Wednesday, October 10, 2012

"It Rides Like Buttah" - My New Gunnar Sport

I'd been mulling a sport touring type frame for a couple of years and waffled between various good options out there in the bicycling world.  I knew I wanted to be able to fit a slightly fatter tire in the frame but still retain a sense of the sprightliness of a good road bike.  I also was dreaming about creating an ultra-light touring rig for some summer adventures.

On the higher end I had looked at the DeSalvo road/dirt bike that I had lusted over at last year's North American Handmade Bicycle Show in Sacramento.  A beautiful bike to be sure and I liked the utilitarianess of the tig welded frame.  I'd also considered something closer to home in trying to persuade Roland Della Santa to create a sport touring styled bike (something I know he has done for others) but felt like his natural niche is a classic road bike which I already have and love.

I also mulled some less expensive and sturdier options that would have served this purpose well.  Soma and Surly would have been obvious places to look.  I also seriously considered the Black Mountain Cycles road option which I took a good look at when I was in Pt. Reyes this past summer.  Ultimately I was swayed in part by the desire to support a company building bikes in the U.S. and I also have such great experiences with my Gunnar Crosshairs for trail riding that it wasn't long before I found myself looking at the Gunnar Sport geometry charts on their website.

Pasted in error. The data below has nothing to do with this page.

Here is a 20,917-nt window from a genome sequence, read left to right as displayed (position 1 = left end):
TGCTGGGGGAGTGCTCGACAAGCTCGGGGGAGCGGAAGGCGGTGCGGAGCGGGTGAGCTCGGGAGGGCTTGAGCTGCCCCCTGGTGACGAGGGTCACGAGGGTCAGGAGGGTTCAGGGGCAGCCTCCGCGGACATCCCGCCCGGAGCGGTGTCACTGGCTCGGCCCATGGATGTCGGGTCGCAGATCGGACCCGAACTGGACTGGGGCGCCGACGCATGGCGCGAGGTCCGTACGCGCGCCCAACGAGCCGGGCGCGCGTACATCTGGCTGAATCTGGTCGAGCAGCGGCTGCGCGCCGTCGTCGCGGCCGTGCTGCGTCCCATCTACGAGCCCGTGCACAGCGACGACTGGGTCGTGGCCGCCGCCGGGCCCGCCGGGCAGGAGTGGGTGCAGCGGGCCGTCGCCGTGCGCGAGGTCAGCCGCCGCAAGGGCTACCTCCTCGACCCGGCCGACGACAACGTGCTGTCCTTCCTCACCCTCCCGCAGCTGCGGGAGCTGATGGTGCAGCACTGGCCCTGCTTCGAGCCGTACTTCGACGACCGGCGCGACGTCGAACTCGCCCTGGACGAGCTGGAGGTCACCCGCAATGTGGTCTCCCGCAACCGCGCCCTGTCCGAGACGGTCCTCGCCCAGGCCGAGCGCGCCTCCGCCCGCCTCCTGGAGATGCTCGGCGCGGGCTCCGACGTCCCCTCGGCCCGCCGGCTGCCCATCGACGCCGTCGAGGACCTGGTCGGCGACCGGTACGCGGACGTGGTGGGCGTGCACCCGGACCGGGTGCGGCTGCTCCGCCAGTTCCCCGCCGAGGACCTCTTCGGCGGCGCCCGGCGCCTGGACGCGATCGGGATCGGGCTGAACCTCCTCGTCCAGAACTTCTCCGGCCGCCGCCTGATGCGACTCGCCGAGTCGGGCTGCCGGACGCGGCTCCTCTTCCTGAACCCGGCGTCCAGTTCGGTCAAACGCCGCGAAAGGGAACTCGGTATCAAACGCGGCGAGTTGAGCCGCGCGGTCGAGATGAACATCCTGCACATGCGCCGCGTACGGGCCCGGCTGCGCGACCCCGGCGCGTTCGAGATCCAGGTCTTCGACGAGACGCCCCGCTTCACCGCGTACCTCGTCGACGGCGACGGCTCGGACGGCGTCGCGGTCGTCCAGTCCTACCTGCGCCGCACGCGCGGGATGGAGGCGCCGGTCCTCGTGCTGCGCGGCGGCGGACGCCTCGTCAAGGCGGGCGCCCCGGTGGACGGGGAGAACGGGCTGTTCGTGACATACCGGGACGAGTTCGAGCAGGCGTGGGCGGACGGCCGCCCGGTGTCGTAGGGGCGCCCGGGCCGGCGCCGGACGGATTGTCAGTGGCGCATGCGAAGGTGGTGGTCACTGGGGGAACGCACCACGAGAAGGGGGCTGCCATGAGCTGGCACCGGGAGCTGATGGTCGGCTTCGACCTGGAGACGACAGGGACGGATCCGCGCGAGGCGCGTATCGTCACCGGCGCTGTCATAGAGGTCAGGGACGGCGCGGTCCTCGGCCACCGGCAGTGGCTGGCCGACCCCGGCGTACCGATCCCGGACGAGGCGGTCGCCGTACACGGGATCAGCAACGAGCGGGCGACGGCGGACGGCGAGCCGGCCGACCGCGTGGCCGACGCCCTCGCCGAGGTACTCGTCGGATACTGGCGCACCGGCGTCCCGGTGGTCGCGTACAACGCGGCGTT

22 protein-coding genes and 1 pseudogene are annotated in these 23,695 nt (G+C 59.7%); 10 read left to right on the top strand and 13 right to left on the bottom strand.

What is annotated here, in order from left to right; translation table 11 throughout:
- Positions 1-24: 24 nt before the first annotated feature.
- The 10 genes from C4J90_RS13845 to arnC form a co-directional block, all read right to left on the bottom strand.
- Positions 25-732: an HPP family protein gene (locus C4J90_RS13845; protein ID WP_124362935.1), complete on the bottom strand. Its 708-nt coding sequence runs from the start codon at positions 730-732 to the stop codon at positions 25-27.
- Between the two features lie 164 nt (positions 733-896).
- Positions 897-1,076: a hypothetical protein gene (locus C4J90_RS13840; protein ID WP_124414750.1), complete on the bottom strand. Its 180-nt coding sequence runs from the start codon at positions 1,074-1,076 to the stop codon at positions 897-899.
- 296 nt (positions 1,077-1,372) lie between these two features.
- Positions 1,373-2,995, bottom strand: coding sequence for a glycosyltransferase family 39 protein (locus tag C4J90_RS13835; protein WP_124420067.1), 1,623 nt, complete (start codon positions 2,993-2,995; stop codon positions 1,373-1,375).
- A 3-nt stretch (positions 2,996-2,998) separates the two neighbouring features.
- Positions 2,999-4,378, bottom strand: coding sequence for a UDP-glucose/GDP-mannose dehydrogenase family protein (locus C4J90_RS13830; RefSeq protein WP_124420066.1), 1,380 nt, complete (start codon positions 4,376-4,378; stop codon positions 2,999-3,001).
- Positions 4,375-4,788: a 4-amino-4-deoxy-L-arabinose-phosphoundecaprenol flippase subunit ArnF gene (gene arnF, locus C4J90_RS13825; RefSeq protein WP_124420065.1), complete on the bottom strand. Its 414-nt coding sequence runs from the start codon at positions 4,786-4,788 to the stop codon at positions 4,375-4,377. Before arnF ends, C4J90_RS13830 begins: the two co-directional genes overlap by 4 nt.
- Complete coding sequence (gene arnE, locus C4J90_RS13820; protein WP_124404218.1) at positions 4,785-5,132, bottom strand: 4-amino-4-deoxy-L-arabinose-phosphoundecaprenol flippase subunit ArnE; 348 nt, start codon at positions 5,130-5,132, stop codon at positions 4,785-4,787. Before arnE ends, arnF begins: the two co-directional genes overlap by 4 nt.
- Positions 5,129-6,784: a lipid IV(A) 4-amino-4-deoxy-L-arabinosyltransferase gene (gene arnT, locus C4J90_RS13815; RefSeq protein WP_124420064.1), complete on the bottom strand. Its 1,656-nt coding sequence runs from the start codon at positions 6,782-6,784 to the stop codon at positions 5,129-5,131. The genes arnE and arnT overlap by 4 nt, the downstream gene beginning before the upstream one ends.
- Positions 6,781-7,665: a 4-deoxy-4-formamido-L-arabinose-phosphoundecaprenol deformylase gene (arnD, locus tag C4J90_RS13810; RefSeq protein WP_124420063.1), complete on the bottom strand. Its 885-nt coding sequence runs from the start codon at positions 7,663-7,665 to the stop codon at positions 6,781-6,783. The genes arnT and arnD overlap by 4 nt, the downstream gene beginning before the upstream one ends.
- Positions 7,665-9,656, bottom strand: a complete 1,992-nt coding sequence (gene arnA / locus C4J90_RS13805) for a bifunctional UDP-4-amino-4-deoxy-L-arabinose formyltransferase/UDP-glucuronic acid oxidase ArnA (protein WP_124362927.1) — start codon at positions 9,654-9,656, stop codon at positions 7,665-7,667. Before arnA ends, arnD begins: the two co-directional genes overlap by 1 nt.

It took me months to pull the trigger but the wait for a beautiful American made steel bike was worth it. I love the versatility inherent in this design because even though I longed for a plush riding road bike built to carry a light load, I know I could pretty easily trade out a few parts and have a fastish road bike.  I intend to use this bike for cruising the neighborhood, commuting to work, credit card touring, and even throwing a 20-25 pound load with a rear rack on the back and heading out for some unsupported ultralight touring in the years ahead.  Judging from my initial short rides it would handle all of this with ease.

I ordered the frame through my local bike shop, College Cyclery, and had a fitting that persuaded me to opt for a custom option so the headtube would be slightly longer to get the bars higher without an excess of spacers.  I also chose the flat fork crown option just because I have a thing for flat fork crowns.

The recent color of the month option of a English Blue Metallic with White Panels was perfect.  It reminds me a bit of those first Rivendell Road Standards and the signature blue they used.  I've never been thrilled with the Gunnar typeface on the downtube but the panel squishes the font and improves the look a lot. Being a dog lover it makes me happy that this "bargain" line from Waterford is named after their labrador.

I had it built up with mostly some odds and ends I had sitting in my basement except for a few special things like the campagnolo 10 speed bar end shifters, the TRP "drillium" brake levers, and the Tektro brakes.  Parts spec:

Record hubs/DT rims
10 speed campy cassette
Chorus rear derailleur med cage/Chorus front der.
SRAM Rival Crank
VO seatpost/stem
Nitto Noodle Bar
MKS pedals/Soma cages/Christophe straps
Brooks Imperial
Jack Brown 33.3 Tires
Stainless Steel chainguard (a sweet little detail to complete the look)
Old School Italian aluminum tool "bag" from Buzz Bomb Bicycles